Reading today that Guy Watson, entrepreneur and impresario of the wonderful Riverford Organic Vegetables, from whom we buy 90% of our vegetables for the table, has recently embraced the joys of composting, I thought I would add my own mite to the mix. I can honestly say that for the last ten years almost nothing organic has gone from our household to landfill. Either the guinea pigs eat it, or we compost it (mainly garden weeds and grass clippings as out here in the wilds on the edge of Bodmin Moor we have lots of rats who are encouraged by composting any food waste, and which have to be kept down, to my great regret, with poison), or if all else fails the wormery gets it, and the worms will eat almost anything.
I’m not a terribly good composter - sometimes it all goes down quite quickly and can be put on the vegetable garden or at the roots of any new plant I’m putting in the garden, but sometimes it seems to take forever in the compost bins. But I persevere, on principle. It simply isn’t right that organic material should go in the bin. It fuels greenhouse gases in the form of methane, for one thing, and it is a waste of good organic material for another. The principles of composting are simple - green and brown matter mixed in together (the green is literally green, as in freshly harvested weeds, grass clippings, cut flowers etc., and the brown is anything dry such as dead leaves, brown paper, or very small twigs), turned occasionally, not too wet, not too dry, and Bob’s your uncle, at least most of the time. I put in cold ash from the fire, too (the sharp alkalinity keeps the rats from nesting in the compost bins) - not sure whether that counts as brown or whether there’s a separate category of grey? But it seems to work.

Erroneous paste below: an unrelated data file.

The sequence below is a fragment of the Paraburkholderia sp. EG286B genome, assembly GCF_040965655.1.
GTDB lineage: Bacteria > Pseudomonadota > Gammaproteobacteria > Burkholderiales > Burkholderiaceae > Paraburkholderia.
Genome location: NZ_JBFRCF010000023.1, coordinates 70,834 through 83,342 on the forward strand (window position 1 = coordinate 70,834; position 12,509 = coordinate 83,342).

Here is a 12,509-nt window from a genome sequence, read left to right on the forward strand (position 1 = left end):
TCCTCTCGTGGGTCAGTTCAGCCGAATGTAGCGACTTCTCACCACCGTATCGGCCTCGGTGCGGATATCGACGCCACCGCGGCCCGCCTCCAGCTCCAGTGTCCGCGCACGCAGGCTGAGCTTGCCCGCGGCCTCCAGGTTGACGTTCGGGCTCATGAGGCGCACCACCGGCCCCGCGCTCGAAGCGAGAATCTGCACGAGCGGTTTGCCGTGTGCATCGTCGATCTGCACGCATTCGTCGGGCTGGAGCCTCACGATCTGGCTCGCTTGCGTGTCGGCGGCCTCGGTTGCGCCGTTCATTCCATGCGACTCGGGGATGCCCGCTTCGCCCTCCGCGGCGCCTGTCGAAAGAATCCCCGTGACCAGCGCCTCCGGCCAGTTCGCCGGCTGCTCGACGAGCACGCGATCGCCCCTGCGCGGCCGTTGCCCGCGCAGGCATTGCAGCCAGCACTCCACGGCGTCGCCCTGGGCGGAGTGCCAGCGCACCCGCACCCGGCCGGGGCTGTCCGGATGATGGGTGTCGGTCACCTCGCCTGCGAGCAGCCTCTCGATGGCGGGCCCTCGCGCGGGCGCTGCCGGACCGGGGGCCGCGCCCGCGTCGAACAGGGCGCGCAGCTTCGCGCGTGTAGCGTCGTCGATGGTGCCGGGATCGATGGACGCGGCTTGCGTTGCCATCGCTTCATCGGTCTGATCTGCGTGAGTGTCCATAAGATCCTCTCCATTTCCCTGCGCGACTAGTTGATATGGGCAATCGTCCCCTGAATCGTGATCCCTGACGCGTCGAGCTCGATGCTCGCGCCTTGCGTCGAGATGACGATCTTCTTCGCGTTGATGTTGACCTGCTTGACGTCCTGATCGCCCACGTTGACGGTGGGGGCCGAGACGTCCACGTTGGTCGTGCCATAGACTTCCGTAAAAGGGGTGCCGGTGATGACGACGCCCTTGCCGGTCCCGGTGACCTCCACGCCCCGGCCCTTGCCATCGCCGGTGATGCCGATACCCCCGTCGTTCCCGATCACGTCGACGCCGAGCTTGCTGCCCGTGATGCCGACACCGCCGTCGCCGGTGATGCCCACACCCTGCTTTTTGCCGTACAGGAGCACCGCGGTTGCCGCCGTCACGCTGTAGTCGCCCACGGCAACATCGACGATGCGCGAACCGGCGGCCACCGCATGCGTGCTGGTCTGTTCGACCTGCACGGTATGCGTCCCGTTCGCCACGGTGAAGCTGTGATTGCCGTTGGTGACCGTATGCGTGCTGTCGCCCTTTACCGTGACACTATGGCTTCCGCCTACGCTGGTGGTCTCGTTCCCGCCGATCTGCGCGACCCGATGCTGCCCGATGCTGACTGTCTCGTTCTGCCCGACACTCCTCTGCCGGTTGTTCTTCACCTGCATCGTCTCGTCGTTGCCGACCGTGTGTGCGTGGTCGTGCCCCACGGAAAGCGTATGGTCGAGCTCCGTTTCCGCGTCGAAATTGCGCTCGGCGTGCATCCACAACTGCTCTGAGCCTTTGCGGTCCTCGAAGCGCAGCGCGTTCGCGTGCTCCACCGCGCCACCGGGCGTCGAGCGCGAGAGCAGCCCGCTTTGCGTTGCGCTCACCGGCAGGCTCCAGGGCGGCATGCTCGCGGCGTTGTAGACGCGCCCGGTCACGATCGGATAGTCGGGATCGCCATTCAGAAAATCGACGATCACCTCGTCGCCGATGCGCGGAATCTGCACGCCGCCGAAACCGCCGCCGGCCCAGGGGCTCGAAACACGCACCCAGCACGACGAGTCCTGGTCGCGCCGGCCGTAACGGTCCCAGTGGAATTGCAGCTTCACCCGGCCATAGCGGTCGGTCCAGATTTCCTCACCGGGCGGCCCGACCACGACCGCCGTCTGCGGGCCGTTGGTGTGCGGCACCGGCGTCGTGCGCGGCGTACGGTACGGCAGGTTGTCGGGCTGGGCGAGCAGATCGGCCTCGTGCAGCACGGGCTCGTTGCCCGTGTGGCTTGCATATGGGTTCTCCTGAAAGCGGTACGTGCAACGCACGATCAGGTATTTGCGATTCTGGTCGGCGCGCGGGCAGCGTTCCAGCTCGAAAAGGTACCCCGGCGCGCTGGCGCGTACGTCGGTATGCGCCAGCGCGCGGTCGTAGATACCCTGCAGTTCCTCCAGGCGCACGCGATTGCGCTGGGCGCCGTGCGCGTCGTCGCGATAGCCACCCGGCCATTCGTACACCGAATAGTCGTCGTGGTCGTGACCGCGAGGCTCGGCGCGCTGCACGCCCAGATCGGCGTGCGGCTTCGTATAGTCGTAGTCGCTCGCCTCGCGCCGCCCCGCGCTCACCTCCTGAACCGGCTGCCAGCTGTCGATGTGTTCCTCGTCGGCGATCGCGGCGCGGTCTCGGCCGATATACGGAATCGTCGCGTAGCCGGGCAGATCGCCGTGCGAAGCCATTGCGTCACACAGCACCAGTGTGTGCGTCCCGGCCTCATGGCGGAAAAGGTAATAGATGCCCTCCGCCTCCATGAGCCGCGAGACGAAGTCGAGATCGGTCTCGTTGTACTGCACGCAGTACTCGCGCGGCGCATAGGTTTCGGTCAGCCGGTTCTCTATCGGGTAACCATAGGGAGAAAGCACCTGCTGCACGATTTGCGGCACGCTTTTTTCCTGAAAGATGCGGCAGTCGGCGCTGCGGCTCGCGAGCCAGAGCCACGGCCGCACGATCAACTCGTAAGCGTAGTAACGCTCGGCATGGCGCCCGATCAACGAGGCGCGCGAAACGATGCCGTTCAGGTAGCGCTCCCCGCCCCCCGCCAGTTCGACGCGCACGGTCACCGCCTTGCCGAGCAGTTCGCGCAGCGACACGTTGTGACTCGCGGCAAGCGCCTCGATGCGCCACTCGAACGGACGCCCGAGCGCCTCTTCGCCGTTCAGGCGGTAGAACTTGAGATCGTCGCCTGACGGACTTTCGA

Also it just feels so good to be recycling organic material the way you recycle paper, metal cans or plastic bottles. The consciousness of virtue is part of the joy of it. I hate waste, and in our modern society we tend to be so wasteful, what with plastic packaging (don’t get me on to the plastic island in the Pacific ...) and polystyrene (which ought to be outlawed, as however good it is at packing items for transit, you can’t do anything with it except put it in the landfill). It isn’t very long (a generation or two, no more) since even people in towns re-used pretty much everything. A definite decision seems to have been made to discourage this - definitely a wrong turning, rather like Dr Beeching’s railway cuts which are only now finally being reversed (in a few places, at least - I’m looking forward to a railway station at Okehampton).
The wonderful thing about compost when it’s finished, all crumbly and brown, is that it’s the very best fertiliser for your garden, improving soil texture as well as adding plant nutrients, and no risk of getting the balance wrong as there is with artificial fertilisers, or contaminating water courses with chemicals.
So, my friends, get composting!